Valerie Strauss is the editor of the Answer Sheet, the section/blog about education from the Washington Post. I subscribe to the weekly summary of articles and often find something interesting. This week she summarized the research on College Board’s Advanced Placement (AP) program (Seven things research reveals – and doesn’t reveal – about Advanced Placement) This is an honors level high school curriculum similar to the International Baccalaureate’s Diploma Programme. In fact, in the comments, the IB is referred to several times.
Strauss concludes that AP is challenged by expanding to urban schools serving lower socio-economic students in the USA. This makes sense because as with the IB, it takes a lot of resources like training, support services, and an environment (class size, family support) to run a successful rigorous curriculum. Poor schools lack many of these vital services.
Some of her later conclusions about AP from the research did not sit well with me. She only found “moderate association” with passing an AP exam and university success. This may be to the difficulty of educational research to separate causes in a complex system. I would also like to know why some elite boarding schools are dropping their AP courses.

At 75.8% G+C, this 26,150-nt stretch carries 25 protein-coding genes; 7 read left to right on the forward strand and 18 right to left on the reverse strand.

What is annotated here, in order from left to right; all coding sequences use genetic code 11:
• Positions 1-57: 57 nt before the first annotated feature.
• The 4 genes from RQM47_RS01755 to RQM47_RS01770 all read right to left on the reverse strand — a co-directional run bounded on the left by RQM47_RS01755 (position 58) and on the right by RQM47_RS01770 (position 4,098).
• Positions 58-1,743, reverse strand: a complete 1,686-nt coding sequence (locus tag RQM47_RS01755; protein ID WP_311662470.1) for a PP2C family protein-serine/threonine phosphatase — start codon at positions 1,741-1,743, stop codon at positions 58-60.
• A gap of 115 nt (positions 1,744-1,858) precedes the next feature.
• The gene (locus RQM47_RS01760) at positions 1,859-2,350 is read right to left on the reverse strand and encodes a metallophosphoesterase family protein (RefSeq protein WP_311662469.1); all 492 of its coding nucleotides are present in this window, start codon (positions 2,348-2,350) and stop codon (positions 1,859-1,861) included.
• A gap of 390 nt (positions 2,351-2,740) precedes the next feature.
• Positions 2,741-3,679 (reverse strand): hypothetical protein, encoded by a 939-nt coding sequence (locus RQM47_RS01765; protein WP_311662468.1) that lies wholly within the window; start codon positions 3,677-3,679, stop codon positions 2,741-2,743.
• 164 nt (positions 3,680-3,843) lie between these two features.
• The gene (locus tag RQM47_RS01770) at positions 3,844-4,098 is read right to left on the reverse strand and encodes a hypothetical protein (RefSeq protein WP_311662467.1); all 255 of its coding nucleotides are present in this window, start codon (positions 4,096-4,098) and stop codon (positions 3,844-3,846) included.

Interestingly, as more schools across the United States stretch their course schedules to incorporate more AP offerings, a small group of elite boarding schools have recently dropped their AP courses. This development presents a new wrinkle in the push for equitable access to rigorous learning opportunities. If elite schools change the definition of elite courses, old marks of distinction may give way to new ones.
I did a research review of IB studies last summer. There is a lack of studies targeting IB and student achievement.